The Stage, the latest entertainment venue to join Miami’s booming Music Corridor which stretches from the outskirts of Brickell to the Brooklyn-esque Design District, has opened.
Conceptualized by Carlos F. Garcia and Sasha Torres, The Stage is a haven for artists and a place for the community to enjoy some of the oldest forms of entertainment including art, film, music and theatre.
At the 10,000 square foot venue (3,200 square feet inside and 7,000 square feet outside), the stage is the focal point, along with state-of-the-art acoustics and the ability to accommodate 1,000 guests, The Stage presents the public with a unique space for not only entertainment but also corporate and private events. The Stage is ideal for record release parties, photo shoots, exhibitions, fashion shows, cover parties, product launches, and corporate happy hours.
During the day, the venue is used as rehearsal space for artists young and old and at night The Stage invites local artists to showcase their talents in front of live audiences. On any given night patrons can take in a variety of experiences whether an up-and-coming band is rocking out, a comedian is on stage, or an indie film is in the reel on Cinema & Sushi Nights.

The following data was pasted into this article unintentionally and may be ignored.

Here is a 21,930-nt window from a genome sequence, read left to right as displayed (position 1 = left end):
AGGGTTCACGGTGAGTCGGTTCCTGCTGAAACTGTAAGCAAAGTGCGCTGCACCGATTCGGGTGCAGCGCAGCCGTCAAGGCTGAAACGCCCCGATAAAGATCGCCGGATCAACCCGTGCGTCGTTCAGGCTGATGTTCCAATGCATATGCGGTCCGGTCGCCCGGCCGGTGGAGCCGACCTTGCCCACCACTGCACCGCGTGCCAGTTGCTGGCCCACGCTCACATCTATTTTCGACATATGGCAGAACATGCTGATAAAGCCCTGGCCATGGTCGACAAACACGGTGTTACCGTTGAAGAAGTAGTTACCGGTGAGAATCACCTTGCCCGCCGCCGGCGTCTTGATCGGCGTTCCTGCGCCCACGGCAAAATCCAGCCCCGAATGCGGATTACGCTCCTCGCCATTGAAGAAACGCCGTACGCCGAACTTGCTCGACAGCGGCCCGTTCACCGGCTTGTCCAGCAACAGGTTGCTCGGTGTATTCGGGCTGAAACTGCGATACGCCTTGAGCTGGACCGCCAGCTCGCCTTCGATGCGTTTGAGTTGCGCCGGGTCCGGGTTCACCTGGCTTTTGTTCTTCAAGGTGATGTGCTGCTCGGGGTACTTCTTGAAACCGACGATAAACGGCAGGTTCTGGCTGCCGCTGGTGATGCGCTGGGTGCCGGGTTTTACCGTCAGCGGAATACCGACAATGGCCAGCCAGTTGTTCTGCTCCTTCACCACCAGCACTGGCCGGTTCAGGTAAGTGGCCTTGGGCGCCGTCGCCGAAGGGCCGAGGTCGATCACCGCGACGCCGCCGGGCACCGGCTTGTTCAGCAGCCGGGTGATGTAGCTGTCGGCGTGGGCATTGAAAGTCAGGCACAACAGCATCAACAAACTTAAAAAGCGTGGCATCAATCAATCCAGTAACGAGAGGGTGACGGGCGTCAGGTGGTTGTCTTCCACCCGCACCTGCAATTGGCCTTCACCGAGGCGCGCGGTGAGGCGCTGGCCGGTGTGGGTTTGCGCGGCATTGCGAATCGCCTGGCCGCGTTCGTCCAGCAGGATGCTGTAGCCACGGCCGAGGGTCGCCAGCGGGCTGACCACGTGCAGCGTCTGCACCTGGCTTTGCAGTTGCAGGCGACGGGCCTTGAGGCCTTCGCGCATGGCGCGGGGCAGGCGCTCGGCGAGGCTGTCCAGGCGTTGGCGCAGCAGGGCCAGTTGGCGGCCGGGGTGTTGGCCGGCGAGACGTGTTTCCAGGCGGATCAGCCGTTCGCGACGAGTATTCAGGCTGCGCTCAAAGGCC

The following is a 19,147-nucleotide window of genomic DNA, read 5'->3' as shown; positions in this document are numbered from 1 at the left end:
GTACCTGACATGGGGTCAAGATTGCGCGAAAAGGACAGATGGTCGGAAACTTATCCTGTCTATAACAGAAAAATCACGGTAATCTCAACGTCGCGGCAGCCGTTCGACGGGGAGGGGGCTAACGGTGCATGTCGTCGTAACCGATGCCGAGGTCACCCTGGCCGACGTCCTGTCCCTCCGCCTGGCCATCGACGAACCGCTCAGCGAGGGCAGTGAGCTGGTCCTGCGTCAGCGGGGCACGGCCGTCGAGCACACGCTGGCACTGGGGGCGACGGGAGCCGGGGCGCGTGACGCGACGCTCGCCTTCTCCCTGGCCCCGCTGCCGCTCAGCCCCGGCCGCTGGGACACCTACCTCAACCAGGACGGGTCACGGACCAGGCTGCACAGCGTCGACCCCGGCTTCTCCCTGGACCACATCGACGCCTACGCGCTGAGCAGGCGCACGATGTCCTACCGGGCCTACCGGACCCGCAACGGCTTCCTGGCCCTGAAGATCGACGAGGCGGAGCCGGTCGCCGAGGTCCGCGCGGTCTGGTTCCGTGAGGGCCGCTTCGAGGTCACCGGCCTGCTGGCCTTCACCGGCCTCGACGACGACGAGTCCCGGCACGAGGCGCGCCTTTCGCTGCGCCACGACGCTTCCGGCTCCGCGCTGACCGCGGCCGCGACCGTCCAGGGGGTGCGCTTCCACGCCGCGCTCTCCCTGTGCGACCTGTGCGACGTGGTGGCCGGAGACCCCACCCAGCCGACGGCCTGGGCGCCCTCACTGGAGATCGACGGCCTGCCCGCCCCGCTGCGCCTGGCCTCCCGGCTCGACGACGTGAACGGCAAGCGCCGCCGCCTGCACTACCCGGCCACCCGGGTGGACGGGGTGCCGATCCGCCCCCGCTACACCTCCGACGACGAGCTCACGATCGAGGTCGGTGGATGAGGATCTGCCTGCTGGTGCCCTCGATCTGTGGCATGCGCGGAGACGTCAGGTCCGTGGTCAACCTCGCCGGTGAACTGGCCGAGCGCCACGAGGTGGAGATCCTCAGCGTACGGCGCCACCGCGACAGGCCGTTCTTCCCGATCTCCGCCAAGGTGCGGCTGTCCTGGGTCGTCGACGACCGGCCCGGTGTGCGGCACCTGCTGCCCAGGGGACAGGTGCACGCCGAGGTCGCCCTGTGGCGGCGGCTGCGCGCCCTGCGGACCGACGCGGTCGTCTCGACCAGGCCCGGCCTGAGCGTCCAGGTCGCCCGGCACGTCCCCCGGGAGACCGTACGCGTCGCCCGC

Designed by Andrea Mejia, The Stage takes inspiration from the music centric city of New Orleans – a place that’s given way to legends like Louis Armstrong and Fats Domino – where Jazz, Funk, and Cowpunk all have their roots. Garcia, a part time resident of New Orleans since March 2005, has spent a substantial amount of time developing relationships in music and arts world in both Miami and New Orleans.
“As I visited Carlos’ house in New Orleans I was inspired to create something here in Miami that both of us felt captured the artistic essence of the Big Easy,” Torres said.
The charm and sophistication of old New Orleans is apparent in throughout The Stage, from the décor and music to the staff and menu, allowing guests to be transported back in time. Expect to be served old time New Orleans favorites from the bar including the bourbon milk punch and mint julep while staff is dressed in white button-up shirts with black vests – a nod to old, southern sophistication.